As a junior at the University of Pennsylvania, I study biology and chemistry, and I plan to pursue a medical degree after graduation. Throughout my education, I’ve been very STEM-focused, doing research in radiation oncology, tutoring for organic chemistry and physics, and so on. But a recent course on psychoanalysis helped me begin thinking in new ways about what I’m learning now and how I might someday practice medicine.
In the fall 2018 semester, I enrolled in “Psychoanalysis: History, Theory, Practice,” with Professor Max Cavitch and Dr. Susan Adelman. To be honest, I took the course simply because it would fulfill my English requirement for medical school; but the experience proved to be a whole lot more. We studied the writings of many psychoanalytic thinkers—including Freud, Klein, Winnicott, Lacan, and Mitchell, to name just a few—whose ideas continued to draw my rapt attention to what was, for me, an entirely new field.
Eight months later, I got my first glimpse of how some of these psychoanalytic ideas might be applied in the “real-world” setting of oncological research and patient care.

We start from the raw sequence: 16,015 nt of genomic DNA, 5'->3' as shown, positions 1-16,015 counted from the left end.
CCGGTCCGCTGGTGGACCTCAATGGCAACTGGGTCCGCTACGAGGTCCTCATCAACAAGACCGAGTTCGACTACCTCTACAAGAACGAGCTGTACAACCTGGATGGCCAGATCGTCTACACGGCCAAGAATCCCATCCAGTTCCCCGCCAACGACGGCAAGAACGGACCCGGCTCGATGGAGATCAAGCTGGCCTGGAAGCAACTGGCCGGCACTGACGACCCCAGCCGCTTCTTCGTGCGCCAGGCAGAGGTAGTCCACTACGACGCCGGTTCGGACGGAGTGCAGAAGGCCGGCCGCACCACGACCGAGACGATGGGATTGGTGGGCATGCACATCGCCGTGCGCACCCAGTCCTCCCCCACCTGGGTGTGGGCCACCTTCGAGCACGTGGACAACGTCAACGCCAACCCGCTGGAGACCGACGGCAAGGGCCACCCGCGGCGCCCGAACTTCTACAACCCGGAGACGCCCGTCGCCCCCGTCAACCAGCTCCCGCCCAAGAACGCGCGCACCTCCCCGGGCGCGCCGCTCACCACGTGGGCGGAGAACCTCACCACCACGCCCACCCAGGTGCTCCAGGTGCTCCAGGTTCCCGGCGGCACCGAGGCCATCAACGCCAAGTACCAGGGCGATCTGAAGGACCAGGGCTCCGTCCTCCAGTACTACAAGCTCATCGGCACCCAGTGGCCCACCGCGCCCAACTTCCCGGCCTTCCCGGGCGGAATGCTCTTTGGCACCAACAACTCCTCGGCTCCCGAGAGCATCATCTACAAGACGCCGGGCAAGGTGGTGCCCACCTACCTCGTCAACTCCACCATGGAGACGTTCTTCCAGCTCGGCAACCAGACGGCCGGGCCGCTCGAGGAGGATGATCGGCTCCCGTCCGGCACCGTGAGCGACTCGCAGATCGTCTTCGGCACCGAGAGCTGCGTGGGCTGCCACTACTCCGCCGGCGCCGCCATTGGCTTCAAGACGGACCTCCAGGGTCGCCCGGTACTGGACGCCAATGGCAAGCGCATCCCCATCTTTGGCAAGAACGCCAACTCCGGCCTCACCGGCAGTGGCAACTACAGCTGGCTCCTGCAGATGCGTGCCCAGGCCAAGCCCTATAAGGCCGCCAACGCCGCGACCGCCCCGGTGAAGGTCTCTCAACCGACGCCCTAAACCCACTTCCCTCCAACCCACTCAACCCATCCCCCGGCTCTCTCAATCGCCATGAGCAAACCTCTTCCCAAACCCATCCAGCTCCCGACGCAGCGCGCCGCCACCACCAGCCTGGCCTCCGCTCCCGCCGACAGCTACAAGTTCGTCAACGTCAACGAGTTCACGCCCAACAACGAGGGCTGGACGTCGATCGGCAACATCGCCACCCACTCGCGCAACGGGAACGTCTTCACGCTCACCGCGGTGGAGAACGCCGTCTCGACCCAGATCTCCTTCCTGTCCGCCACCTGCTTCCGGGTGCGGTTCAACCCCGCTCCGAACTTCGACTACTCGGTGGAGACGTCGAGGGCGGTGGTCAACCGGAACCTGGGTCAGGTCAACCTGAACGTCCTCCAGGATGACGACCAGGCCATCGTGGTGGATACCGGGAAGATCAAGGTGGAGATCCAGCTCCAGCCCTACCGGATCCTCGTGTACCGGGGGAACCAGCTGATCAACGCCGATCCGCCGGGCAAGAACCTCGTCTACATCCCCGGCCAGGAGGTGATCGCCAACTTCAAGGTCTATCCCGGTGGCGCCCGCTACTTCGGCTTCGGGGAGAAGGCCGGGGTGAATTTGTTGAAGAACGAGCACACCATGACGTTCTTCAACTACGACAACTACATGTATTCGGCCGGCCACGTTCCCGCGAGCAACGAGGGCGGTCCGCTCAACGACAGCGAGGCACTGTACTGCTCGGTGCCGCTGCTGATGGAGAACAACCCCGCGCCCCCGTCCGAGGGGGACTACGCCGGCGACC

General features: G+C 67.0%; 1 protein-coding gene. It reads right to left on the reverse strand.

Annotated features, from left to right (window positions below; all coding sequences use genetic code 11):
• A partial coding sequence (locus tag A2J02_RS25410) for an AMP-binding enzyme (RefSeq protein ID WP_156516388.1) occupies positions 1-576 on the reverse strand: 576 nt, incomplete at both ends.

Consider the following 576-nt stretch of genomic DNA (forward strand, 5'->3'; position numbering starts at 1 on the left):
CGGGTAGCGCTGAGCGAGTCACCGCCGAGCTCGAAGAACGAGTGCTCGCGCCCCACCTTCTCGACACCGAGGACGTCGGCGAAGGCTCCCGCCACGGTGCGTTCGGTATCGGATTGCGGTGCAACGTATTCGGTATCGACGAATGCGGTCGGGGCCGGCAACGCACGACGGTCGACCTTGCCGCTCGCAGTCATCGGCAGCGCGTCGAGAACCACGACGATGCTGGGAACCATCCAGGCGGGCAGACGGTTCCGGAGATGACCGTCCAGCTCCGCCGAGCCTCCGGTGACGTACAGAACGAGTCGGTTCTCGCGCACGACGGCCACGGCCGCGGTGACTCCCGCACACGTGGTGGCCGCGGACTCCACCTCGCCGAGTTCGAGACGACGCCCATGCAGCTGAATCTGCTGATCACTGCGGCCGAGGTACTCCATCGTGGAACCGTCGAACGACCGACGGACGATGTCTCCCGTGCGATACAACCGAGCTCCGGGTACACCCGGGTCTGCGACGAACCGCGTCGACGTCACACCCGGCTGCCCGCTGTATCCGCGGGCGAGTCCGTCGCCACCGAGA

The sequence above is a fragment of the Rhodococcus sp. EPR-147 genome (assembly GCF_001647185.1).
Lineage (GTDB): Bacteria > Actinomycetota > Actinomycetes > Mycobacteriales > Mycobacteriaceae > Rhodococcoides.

I was enrolled in the 2019 Summer Undergraduate Program for Educating Radiation Scientists, an intensive program for some of the best science students in the U.S. We were given the opportunity to shadow physicians at the Abramson Cancer Center, and I was assigned to Dr. Harding, whose main clinical focus was acute palliative radiotherapy. He treated patients with late-stage malignant disease, solely with the purpose of improving the quality of whatever life they had left. We spent most of our time analyzing CT/PET scans and making dosimetry calculations in order to figure out the best course of action. But the most enlightening part of each day was physician-patient interaction.